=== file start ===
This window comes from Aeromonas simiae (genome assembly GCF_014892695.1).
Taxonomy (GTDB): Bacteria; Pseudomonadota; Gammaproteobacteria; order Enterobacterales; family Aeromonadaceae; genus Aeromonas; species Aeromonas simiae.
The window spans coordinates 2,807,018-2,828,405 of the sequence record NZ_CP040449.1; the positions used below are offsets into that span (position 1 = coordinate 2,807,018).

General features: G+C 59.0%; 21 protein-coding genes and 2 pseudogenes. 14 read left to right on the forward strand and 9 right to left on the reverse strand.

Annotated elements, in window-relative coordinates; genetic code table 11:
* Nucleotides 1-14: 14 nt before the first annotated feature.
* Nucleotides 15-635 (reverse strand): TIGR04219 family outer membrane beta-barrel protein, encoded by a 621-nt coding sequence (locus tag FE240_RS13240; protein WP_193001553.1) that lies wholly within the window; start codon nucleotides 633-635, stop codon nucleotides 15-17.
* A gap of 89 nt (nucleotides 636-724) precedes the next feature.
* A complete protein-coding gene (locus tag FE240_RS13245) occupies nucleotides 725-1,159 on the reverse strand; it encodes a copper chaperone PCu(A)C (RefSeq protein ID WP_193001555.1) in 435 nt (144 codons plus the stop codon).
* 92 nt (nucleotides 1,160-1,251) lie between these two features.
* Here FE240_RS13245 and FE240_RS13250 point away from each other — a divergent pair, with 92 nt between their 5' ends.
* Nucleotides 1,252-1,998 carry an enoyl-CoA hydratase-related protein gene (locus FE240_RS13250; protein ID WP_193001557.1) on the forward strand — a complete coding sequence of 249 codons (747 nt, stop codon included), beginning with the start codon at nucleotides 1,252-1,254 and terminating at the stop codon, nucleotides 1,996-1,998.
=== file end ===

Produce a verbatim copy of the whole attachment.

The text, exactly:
This window comes from Aeromonas simiae (genome assembly GCF_014892695.1).
Taxonomy (GTDB): Bacteria; Pseudomonadota; Gammaproteobacteria; order Enterobacterales; family Aeromonadaceae; genus Aeromonas; species Aeromonas simiae.
The window spans coordinates 2,807,018-2,828,405 of the sequence record NZ_CP040449.1; the positions used below are offsets into that span (position 1 = coordinate 2,807,018).

General features: G+C 59.0%; 21 protein-coding genes and 2 pseudogenes. 14 read left to right on the forward strand and 9 right to left on the reverse strand.

Annotated elements, in window-relative coordinates; genetic code table 11:
* Nucleotides 1-14: 14 nt before the first annotated feature.
* Nucleotides 15-635 (reverse strand): TIGR04219 family outer membrane beta-barrel protein, encoded by a 621-nt coding sequence (locus tag FE240_RS13240; protein WP_193001553.1) that lies wholly within the window; start codon nucleotides 633-635, stop codon nucleotides 15-17.
* A gap of 89 nt (nucleotides 636-724) precedes the next feature.
* A complete protein-coding gene (locus tag FE240_RS13245) occupies nucleotides 725-1,159 on the reverse strand; it encodes a copper chaperone PCu(A)C (RefSeq protein ID WP_193001555.1) in 435 nt (144 codons plus the stop codon).
* 92 nt (nucleotides 1,160-1,251) lie between these two features.
* Here FE240_RS13245 and FE240_RS13250 point away from each other — a divergent pair, with 92 nt between their 5' ends.
* Nucleotides 1,252-1,998 carry an enoyl-CoA hydratase-related protein gene (locus FE240_RS13250; protein ID WP_193001557.1) on the forward strand — a complete coding sequence of 249 codons (747 nt, stop codon included), beginning with the start codon at nucleotides 1,252-1,254 and terminating at the stop codon, nucleotides 1,996-1,998.